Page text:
I had my follow up blood test today which confirmed I am definitely pregnant. So we are over the moon. But cautiously so, given that we lost our first pregnancy. But for the time being, I am treasuring this feeling, this wonderful feeling.

Sick leave or holiday leave for IVF treatment?

If we fall pregnant with one of our eight embryos, our baby will most likely be born next year, in the Year of the Dragon. But in the process I am using up all my annual leave and wonder if I should have been taking time off work as sick leave instead?

I was born in the year of the Rooster and my husband is a Snake according to Chinese astrology. And this year is our Year of the Baby.

We began the process in February when my darling sister came to Australia from New Zealand to donate her eggs. Since then we have tried to get pregnant with the resulting eight embryos.  In the process I have used up all my annual leave for days when I have had embryo transfers, appointments at the hospital etc.

It suddenly dawned on me the other day that I have been a bit dimwitted in my approach to taking leave over the ‘trying to conceive’ process.

Surely I should have taken my leave as sick leave? On the days I have had off, I have spent them at the hospital and then gone home to bed. I have had a ‘medical procedure’ and had to pay for a hospital bed (even though I didn’t lie on it but that’s another story I’ll bore you about another time). I haven’t exactly been jet setting around the globe having a fab time, much less a holiday.

So I broached the subject with my boss and asked her if she would consider converting some of my annual leave taken into sick leave. She looked at me astonished, saying she couldn’t believe I was asking the question. She said that if she wanted to get some plastic surgery, she wouldn’t expect to be able to take it as sick leave. I said that trying to have a baby was a bit different to having plastic surgery, to which she replied: “Well you’re not dying of cancer are you? So your treatment is elective so therefore it’s not appropriate to claim time of work as sick leave.”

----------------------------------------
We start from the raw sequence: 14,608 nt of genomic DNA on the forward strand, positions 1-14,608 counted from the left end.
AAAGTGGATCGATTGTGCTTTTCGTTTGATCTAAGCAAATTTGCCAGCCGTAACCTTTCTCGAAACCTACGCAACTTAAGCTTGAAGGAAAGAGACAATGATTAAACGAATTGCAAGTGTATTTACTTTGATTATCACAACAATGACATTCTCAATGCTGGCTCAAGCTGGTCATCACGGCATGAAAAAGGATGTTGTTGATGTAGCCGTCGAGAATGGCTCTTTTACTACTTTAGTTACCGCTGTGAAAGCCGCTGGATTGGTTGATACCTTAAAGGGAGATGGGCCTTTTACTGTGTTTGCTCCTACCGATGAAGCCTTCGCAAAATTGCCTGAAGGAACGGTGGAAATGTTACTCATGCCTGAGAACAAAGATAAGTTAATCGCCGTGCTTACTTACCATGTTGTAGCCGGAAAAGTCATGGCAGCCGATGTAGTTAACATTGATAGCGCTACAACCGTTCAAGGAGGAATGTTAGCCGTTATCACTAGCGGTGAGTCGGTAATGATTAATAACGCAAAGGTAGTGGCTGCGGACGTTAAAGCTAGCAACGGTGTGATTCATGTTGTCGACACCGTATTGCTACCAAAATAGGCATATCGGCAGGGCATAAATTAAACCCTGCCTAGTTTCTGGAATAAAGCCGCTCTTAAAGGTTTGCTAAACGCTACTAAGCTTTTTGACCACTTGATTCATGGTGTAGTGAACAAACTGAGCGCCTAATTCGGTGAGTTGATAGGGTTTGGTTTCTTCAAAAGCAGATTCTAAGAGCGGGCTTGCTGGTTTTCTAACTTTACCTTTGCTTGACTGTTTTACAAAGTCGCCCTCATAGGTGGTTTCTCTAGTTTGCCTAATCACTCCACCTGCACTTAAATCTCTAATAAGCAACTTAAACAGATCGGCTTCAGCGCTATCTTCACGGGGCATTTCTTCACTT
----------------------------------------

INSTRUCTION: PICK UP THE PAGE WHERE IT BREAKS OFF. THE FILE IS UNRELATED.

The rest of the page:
I was equally astonished at her reaction and asked her if she knew that infertility was classified as a disease? I also said that I had to follow this course of treatment to be able to have a baby and that while my life isn’t threatened, it is my ONLY option to have a baby. I finally said that I had been honest with her about my need to have IVF and could instead have kept it quiet, and claimed the sick leave, saying that I was having a medical procedure each time.

We eyeballed each other a bit and then she visibly softened (probably because she could see I had tears in my eyes).  She admitted it was something she hadn’t thought about before (granting sick leave for IVF treatment). She is the head of HR at our company, at which only 2% of employees are women. She said would consult with other managers and get their views on it before drafting up some kind of position/policy for all our employees, including me.

I’m interested to know what others do on the days you have your embryo transfers/hospital appointments/etc. Do you take your leave from work as sick or annual leave? Am I being unreasonable to want this?

Infertility journey finally ends via surrogacy

Many of us travel a long road before we realise our dream to have a baby. Some of us never make it, while others pull out all stops to get there. The following outlines what can happen if you are persistent and have the resources to be able to make it happen.

My husband’s workmate in Melbourne, Australia has just had her own biological child  – to a surrogate in California, USA.

Ann-Lee and her husband left Melbourne last week for the birth of their biological child in California. By now their baby will have been born. I keep imagining how amazing and exciting it must be for them.